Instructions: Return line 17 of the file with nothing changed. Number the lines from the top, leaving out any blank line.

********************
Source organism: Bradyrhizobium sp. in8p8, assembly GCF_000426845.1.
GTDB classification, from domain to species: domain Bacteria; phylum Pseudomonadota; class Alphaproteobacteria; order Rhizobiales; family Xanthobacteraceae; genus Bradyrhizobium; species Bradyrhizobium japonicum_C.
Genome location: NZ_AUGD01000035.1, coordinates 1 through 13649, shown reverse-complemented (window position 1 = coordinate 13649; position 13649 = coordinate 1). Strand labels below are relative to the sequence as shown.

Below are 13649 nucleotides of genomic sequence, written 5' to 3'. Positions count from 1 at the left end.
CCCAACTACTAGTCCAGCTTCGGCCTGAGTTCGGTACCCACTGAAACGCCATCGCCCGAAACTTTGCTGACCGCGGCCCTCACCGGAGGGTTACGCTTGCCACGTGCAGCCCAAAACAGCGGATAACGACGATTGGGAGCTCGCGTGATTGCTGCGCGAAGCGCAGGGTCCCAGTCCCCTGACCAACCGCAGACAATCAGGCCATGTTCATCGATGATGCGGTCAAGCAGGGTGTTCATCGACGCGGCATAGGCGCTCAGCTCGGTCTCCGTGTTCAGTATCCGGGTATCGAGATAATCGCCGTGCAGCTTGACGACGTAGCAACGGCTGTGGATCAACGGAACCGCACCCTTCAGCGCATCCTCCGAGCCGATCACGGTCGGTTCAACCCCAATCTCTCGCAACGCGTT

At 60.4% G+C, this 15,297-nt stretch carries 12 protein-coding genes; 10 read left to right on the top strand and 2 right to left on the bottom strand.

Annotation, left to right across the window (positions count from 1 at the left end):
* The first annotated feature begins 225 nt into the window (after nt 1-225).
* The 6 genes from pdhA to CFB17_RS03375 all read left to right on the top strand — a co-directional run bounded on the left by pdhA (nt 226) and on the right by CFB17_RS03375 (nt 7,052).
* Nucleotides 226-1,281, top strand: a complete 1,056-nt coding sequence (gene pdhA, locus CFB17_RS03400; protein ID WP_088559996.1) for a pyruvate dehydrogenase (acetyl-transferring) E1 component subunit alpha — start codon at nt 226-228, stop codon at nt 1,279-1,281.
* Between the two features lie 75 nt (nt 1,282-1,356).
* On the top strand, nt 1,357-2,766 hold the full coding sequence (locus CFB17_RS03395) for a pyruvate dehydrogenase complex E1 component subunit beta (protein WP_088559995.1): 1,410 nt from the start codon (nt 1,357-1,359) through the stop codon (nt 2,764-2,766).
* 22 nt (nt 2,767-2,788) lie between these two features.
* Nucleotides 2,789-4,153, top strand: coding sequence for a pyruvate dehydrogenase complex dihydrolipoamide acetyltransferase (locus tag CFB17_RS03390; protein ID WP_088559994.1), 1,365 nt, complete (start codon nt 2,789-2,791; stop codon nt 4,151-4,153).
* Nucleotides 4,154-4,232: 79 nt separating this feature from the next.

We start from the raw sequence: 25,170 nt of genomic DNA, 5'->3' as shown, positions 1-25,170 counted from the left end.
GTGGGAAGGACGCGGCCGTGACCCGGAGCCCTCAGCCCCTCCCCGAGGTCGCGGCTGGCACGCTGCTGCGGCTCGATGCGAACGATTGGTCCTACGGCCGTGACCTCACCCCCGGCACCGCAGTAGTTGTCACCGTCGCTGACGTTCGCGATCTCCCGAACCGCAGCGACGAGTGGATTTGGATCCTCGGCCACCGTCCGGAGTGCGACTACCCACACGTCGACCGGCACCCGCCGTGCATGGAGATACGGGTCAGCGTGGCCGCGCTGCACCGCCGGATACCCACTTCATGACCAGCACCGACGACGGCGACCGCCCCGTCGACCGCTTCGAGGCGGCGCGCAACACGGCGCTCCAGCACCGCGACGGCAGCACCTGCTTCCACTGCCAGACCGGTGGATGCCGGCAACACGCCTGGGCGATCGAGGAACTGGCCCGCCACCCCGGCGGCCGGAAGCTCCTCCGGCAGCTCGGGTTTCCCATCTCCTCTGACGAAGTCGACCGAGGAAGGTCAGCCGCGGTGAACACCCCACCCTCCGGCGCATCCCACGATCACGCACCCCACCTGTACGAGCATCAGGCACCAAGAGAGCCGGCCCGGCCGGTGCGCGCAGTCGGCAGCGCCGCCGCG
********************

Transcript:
GTGGGAAGGACGCGGCCGTGACCCGGAGCCCTCAGCCCCTCCCCGAGGTCGCGGCTGGCACGCTGCTGCGGCTCGATGCGAACGATTGGTCCTACGGCCGTGACCTCACCCCCGGCACCGCAGTAGTTGTCACCGTCGCTGACGTTCGCGATCTCCCGAACCGCAGCGACGAGTGGATTTGGATCCTCGGCCACCGTCCGGAGTGCGACTACCCACACGTCGACCGGCACCCGCCGTGCATGGAGATACGGGTCAGCGTGGCCGCGCTGCACCGCCGGATACCCACTTCATGACCAGCACCGACGACGGCGACCGCCCCGTCGACCGCTTCGAGGCGGCGCGCAACACGGCGCTCCAGCACCGCGACGGCAGCACCTGCTTCCACTGCCAGACCGGTGGATGCCGGCAACACGCCTGGGCGATCGAGGAACTGGCCCGCCACCCCGGCGGCCGGAAGCTCCTCCGGCAGCTCGGGTTTCCCATCTCCTCTGACGAAGTCGACCGAGGAAGGTCAGCCGCGGTGAACACCCCACCCTCCGGCGCATCCCACGATCACGCACCCCACCTGTACGAGCATCAGGCACCAAGAGAGCCGGCCCGGCCGGTGCGCGCAGTCGGCAGCGCCGCCGCG